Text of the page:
Tuesday, December 8, 2009

Debt Raters are Escaping Reforms from Congress

By Leah Gorham

In 2008, the big three credit rating agencies, Standard & Poor's, Moody's Investors Service and Fitch, agreed to reform their practices relating to complex mortgage-backed securities in the wake of the housing marker collapse. The agreement came after an investigation by New York State attorney general Andrew Cuomo's office into how the firms rated large mortgage security portfolios held and traded by major Wall Street banks.

However, since 2008, there has been little reform and now as Congress makes reforms on Wall Street, it seems that the Big Three are escaping the overhaul. Why isn't Congress making sweeping changes that change the flawed rating model that contributed to the housing collapse? Because lawmakers are afraid that bold measures may backfire because the Big Three are such an integral part of the country's debt issuance and larger economy. Also, Congress is not sure what an overhaul of the Big Three would look like.

There are some changes proposed in new legislation that will establish an office within the SEC to oversee the credit rating industry, and require all Nationally Recognized Statistical Rating Organizations (NRSROs) to establish governance procedures to manage conflicts of interest. There are also provisions that address concerns that the agencies’ fail to perform due diligence, especially with regard to structured finance offerings. Specifically, any third-party due diligence report in connection with an asset-backed security would have to be made publicly available by the issuer or underwriter. Another area impacting the operations of securities firms are provisions requiring rating agencies to publicly disclose information on initial ratings published for each type of security. By making these ratings public, the agencies would more carefully scrutinize preliminary ratings, and discourage informal “ratings shopping." While these changes may not add up to an overhaul by Congress, they wll impact the way the Big Three and other rating organizations operate.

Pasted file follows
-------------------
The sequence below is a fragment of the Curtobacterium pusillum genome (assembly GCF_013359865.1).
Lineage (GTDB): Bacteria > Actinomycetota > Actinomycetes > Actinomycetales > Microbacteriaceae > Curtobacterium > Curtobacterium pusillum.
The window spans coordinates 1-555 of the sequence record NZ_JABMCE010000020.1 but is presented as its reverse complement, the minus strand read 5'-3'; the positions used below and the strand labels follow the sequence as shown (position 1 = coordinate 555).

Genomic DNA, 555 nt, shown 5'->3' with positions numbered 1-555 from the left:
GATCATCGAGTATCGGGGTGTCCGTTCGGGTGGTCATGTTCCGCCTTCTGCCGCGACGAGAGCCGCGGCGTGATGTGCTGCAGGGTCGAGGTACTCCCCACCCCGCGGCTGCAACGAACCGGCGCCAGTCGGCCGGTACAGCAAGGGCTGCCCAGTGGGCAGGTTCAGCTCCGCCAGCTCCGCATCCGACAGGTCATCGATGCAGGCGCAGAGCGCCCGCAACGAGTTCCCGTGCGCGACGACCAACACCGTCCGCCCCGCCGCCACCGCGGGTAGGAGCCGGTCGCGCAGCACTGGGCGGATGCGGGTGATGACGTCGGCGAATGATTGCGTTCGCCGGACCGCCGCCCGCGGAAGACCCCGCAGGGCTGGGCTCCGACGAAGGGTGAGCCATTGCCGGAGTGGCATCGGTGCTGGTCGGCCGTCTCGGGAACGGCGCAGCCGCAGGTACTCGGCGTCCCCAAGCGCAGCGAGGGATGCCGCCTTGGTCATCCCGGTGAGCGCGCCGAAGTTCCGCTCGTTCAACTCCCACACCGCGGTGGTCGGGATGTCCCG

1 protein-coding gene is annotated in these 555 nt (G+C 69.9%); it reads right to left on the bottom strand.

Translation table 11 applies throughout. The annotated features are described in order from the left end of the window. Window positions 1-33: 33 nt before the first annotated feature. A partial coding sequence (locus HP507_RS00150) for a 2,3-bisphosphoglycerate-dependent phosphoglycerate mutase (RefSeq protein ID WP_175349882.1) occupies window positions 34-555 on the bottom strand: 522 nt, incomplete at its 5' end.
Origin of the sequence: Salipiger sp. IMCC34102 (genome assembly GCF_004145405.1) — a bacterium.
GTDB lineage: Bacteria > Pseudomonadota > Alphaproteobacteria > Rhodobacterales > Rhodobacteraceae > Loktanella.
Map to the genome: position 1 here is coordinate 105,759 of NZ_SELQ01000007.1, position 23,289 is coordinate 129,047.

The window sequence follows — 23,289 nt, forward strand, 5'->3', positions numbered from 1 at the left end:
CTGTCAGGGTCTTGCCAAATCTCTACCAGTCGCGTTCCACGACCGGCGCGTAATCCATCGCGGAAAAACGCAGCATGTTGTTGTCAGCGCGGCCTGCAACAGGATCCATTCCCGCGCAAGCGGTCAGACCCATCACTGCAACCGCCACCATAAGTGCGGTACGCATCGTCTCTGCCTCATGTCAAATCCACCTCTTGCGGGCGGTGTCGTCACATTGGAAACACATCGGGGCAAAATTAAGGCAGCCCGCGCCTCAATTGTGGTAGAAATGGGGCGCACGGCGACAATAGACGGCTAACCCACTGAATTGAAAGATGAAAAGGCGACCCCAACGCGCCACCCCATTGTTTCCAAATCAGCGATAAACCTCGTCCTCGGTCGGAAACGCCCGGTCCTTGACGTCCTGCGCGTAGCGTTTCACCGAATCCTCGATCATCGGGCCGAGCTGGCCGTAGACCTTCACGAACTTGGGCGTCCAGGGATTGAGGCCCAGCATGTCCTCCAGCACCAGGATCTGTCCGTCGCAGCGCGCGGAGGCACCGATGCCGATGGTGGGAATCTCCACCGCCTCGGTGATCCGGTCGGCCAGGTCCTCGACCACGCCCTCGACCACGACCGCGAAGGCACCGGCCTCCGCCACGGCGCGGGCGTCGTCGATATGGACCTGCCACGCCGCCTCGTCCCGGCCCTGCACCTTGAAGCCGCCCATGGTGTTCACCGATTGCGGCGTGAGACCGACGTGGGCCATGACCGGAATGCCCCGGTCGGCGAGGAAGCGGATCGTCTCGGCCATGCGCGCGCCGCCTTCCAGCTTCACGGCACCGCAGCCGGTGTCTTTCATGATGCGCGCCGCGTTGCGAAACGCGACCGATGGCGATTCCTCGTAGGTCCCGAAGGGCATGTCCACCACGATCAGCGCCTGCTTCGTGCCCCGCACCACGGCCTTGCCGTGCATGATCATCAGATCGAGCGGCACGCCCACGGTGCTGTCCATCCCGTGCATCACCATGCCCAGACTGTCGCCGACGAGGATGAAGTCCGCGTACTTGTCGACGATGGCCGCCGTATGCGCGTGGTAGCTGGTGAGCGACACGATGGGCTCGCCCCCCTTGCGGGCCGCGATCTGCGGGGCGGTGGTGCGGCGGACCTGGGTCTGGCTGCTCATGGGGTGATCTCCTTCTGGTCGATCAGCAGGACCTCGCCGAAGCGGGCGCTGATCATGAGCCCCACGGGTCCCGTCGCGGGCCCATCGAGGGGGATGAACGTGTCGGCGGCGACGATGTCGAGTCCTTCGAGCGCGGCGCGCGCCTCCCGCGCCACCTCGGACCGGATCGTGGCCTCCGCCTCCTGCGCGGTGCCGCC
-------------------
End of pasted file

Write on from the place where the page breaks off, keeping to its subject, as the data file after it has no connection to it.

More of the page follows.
Source 1, Source 2, Source 3

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